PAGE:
project BUG-FREE SWEET POTATOES

David is passionate about cultivating his Asian roots — he was born in China — and the topmost tips of Florida's picadita sweet-potato plants. His devotion to the purple-skinned picadita, a staple crop in sourthern Florida, project began three years ago when he wondered why the sweet potatoes in a field near his home were not being harvested. He dug up some and took them to Thomas Davenport, an expert who formerly worked at University of Florida's Tropical Research & Education Center. Davenport said the potatoes were infected with a wood virus.

David set out to find a method of propagating healthy plants from infected plants. What he developed is a way to grow plants that are free of pathogens — "no viruses, bacteria, or fungi that reduce overall yield and quality," he says. That's because they're cultivated from meristematic tissue, the very tip of the plant. This immature tissue hasn't yet developed vascular bundles, which are the pathways through which viruses and bacteria typically spread. In effect, David explains, "the top segment of any meristem is temporarily escaping the spread of viruses."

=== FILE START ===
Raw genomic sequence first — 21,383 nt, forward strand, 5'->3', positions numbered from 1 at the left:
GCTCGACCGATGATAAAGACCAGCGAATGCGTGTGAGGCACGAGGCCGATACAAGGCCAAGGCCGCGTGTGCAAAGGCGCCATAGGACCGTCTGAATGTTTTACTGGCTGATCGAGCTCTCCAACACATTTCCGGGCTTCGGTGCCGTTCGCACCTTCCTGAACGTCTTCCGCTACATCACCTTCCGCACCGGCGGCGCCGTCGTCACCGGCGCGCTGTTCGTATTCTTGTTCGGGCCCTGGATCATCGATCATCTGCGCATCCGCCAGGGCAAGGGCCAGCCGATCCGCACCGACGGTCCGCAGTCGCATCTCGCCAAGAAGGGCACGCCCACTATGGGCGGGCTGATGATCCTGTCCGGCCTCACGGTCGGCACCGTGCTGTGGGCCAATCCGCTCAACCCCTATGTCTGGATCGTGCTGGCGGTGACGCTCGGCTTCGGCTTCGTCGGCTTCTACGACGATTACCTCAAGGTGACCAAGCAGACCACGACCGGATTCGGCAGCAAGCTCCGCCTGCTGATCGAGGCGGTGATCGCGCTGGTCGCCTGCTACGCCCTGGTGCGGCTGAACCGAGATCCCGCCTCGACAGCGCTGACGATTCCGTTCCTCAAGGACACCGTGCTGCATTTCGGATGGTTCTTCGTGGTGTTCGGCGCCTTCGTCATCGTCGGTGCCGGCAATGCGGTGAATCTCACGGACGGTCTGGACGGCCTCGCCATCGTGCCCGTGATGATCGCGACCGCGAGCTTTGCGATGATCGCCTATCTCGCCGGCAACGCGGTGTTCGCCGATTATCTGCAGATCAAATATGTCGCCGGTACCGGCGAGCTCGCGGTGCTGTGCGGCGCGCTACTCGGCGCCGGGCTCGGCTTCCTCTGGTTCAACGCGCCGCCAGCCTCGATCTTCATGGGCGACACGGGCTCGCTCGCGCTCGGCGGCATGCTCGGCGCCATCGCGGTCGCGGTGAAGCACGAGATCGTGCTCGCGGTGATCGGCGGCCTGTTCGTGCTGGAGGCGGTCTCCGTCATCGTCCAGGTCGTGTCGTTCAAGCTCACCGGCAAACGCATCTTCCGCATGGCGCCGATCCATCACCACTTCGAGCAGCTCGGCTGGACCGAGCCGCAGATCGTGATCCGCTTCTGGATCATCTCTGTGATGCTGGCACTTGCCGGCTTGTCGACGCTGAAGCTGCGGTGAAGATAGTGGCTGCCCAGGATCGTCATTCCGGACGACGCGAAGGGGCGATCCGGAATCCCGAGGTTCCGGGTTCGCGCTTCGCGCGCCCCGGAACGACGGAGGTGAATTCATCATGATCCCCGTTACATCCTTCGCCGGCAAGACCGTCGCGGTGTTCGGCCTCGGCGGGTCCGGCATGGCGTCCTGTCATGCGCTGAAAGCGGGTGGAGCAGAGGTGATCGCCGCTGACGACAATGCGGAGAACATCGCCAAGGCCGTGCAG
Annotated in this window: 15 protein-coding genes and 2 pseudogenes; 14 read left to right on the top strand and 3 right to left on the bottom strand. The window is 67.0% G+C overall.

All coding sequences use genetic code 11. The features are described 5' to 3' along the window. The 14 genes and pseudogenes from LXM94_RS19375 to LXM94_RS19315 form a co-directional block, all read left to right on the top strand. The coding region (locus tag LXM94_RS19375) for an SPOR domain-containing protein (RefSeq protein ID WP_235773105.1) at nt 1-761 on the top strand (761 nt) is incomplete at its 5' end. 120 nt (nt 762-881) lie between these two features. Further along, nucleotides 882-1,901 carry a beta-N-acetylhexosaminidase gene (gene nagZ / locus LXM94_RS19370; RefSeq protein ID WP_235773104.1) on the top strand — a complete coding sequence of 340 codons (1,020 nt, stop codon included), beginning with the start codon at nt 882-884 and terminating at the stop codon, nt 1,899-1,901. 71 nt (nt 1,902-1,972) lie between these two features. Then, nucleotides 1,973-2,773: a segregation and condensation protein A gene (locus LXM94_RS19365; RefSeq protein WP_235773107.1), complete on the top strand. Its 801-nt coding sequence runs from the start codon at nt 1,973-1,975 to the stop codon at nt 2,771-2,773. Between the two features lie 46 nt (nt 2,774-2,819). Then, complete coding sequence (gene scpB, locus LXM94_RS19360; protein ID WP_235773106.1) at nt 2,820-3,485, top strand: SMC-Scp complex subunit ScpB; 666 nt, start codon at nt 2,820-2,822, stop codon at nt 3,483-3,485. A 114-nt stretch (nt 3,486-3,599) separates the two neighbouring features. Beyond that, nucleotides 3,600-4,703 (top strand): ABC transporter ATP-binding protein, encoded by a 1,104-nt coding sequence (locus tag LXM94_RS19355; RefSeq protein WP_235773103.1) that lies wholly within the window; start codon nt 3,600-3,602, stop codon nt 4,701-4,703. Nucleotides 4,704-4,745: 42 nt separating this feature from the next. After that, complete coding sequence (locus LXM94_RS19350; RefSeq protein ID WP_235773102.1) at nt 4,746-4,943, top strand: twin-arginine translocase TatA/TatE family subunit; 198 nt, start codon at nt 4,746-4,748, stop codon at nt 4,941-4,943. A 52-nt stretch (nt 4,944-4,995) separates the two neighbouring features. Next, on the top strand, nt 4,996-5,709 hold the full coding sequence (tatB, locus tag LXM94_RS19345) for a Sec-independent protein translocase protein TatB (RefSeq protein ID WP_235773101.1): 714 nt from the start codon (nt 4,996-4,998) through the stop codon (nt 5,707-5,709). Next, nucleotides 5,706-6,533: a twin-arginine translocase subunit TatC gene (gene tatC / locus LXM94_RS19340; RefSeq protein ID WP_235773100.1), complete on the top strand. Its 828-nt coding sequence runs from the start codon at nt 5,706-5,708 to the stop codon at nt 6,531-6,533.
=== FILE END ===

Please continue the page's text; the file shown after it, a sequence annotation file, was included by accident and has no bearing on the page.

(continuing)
So, if the extreme tip is snipped off — his cuttings are no more than 1 millimeter long — and regenerated using tissue-culturing techniques, the new plants will be naturally virus-free. David says this approach could be adopted anywhere sweet potatos are grown and boost crop yields.


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COMMENTS On The Issues

Where would the extra R&D funds come from? From grants to religious groups. President Bush's faith-based initiatives topped $1.1 billion in 2003, according to the Washington Post. I support the full separation of church and state, so I am not a great supporter of President Bush's enthusiasm for dishing out federal money to groups based on their religious affiliation. Although these groups are given money to "help the needy", the same good could be done by an improved federal welfare system that would cost much less to implement.

INTEL SCIENCE SEARCH FINALIST David Q. Ying

David Q. Ying


Coral Reef Senior High School
Miami, Fla.


Hobbies: Badminton, tennis, table tennis, football, basketball, swimming


Ambition: Physician or biomedical engineering